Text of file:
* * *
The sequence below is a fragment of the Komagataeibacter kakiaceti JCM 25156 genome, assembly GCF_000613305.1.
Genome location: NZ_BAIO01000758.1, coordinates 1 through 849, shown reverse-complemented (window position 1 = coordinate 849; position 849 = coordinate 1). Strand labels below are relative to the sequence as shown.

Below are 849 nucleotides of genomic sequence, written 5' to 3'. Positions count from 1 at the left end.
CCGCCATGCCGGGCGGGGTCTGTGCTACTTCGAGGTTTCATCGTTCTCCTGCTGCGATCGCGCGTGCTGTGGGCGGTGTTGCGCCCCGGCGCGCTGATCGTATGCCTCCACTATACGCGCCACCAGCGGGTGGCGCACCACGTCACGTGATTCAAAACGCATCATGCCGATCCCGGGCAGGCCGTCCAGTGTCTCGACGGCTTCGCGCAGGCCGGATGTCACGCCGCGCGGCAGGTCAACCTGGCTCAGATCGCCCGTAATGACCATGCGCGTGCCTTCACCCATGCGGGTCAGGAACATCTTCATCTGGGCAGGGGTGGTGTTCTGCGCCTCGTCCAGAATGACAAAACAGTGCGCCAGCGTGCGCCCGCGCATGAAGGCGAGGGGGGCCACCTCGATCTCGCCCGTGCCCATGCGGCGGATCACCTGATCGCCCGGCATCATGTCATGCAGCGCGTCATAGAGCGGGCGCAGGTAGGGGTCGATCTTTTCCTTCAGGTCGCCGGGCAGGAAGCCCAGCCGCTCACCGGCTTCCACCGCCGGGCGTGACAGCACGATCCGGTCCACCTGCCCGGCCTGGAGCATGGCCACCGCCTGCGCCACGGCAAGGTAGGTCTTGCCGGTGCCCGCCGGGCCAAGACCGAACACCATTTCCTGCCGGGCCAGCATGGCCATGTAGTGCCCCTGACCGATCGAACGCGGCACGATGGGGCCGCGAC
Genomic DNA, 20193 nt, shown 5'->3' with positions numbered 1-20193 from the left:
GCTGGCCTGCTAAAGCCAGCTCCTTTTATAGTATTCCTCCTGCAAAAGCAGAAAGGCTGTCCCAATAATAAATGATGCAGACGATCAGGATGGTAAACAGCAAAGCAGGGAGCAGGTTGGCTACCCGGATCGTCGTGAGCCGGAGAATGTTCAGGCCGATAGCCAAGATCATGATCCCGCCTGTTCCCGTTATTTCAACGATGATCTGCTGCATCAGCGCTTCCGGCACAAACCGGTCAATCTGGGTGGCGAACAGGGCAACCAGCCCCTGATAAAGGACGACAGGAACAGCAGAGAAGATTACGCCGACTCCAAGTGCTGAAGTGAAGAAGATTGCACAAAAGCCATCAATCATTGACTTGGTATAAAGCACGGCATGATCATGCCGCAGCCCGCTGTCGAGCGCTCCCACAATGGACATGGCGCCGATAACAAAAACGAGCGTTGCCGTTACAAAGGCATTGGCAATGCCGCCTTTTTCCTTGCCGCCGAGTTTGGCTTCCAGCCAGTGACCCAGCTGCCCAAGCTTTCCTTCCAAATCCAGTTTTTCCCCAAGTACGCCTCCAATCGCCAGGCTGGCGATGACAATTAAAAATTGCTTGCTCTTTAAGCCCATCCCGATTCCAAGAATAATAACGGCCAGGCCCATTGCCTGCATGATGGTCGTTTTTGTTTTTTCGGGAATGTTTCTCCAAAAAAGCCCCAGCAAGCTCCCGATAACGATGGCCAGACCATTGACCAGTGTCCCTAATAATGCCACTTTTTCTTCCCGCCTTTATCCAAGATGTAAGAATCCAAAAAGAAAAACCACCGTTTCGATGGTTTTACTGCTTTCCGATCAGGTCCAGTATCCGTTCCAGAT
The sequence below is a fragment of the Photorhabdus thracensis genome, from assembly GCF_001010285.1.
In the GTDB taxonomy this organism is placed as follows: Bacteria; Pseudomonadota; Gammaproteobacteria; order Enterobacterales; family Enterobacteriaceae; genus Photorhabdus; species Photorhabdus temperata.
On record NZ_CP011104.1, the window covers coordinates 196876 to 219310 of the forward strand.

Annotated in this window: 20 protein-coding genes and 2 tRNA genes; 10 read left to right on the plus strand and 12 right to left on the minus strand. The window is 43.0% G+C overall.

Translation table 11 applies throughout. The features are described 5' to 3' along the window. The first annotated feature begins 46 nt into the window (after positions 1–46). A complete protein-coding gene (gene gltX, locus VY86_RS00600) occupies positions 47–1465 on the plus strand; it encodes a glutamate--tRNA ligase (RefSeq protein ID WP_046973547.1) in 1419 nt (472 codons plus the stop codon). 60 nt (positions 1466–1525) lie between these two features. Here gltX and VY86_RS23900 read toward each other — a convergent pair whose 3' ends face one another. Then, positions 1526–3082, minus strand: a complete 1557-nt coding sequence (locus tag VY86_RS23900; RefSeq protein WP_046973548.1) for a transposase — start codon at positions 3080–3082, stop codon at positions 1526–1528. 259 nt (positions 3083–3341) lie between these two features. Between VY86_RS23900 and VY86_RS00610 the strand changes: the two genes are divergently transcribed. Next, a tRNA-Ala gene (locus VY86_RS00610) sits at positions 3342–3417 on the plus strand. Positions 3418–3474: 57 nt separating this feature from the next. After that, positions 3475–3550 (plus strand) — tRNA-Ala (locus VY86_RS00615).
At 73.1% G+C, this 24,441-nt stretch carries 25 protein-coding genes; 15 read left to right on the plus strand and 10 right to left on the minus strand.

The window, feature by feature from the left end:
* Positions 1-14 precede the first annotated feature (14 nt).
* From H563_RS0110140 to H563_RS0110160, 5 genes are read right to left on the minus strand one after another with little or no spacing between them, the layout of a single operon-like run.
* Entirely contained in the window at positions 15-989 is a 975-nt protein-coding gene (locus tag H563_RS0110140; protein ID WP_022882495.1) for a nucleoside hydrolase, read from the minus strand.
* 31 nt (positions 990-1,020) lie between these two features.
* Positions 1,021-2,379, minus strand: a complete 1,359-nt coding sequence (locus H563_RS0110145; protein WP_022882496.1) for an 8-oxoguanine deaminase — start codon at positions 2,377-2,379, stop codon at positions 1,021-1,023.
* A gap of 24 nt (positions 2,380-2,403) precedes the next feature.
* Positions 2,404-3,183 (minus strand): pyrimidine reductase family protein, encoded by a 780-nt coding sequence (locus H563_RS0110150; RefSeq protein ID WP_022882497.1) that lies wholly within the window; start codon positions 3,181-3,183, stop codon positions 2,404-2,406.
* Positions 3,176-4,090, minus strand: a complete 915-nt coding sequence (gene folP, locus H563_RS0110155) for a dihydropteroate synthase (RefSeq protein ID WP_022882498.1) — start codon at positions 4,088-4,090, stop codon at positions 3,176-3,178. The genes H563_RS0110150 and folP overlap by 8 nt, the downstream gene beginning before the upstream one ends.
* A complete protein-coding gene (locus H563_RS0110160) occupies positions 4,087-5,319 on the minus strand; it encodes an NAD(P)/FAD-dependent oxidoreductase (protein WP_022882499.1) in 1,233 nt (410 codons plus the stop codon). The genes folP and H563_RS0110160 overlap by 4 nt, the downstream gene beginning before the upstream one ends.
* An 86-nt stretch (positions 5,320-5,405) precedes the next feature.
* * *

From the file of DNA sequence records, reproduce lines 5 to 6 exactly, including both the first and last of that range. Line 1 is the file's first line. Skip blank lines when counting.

Genomic DNA, 20193 nt, shown 5'->3' with positions numbered 1-20193 from the left:
GCTGGCCTGCTAAAGCCAGCTCCTTTTATAGTATTCCTCCTGCAAAAGCAGAAAGGCTGTCCCAATAATAAATGATGCAGACGATCAGGATGGTAAACAGCAAAGCAGGGAGCAGGTTGGCTACCCGGATCGTCGTGAGCCGGAGAATGTTCAGGCCGATAGCCAAGATCATGATCCCGCCTGTTCCCGTTATTTCAACGATGATCTGCTGCATCAGCGCTTCCGGCACAAACCGGTCAATCTGGGTGGCGAACAGGGCAACCAGCCCCTGATAAAGGACGACAGGAACAGCAGAGAAGATTACGCCGACTCCAAGTGCTGAAGTGAAGAAGATTGCACAAAAGCCATCAATCATTGACTTGGTATAAAGCACGGCATGATCATGCCGCAGCCCGCTGTCGAGCGCTCCCACAATGGACATGGCGCCGATAACAAAAACGAGCGTTGCCGTTACAAAGGCATTGGCAATGCCGCCTTTTTCCTTGCCGCCGAGTTTGGCTTCCAGCCAGTGACCCAGCTGCCCAAGCTTTCCTTCCAAATCCAGTTTTTCCCCAAGTACGCCTCCAATCGCCAGGCTGGCGATGACAATTAAAAATTGCTTGCTCTTTAAGCCCATCCCGATTCCAAGAATAATAACGGCCAGGCCCATTGCCTGCATGATGGTCGTTTTTGTTTTTTCGGGAATGTTTCTCCAAAAAAGCCCCAGCAAGCTCCCGATAACGATGGCCAGACCATTGACCAGTGTCCCTAATAATGCCACTTTTTCTTCCCGCCTTTATCCAAGATGTAAGAATCCAAAAAGAAAAACCACCGTTTCGATGGTTTTACTGCTTTCCGATCAGGTCCAGTATCCGTTCCAGAT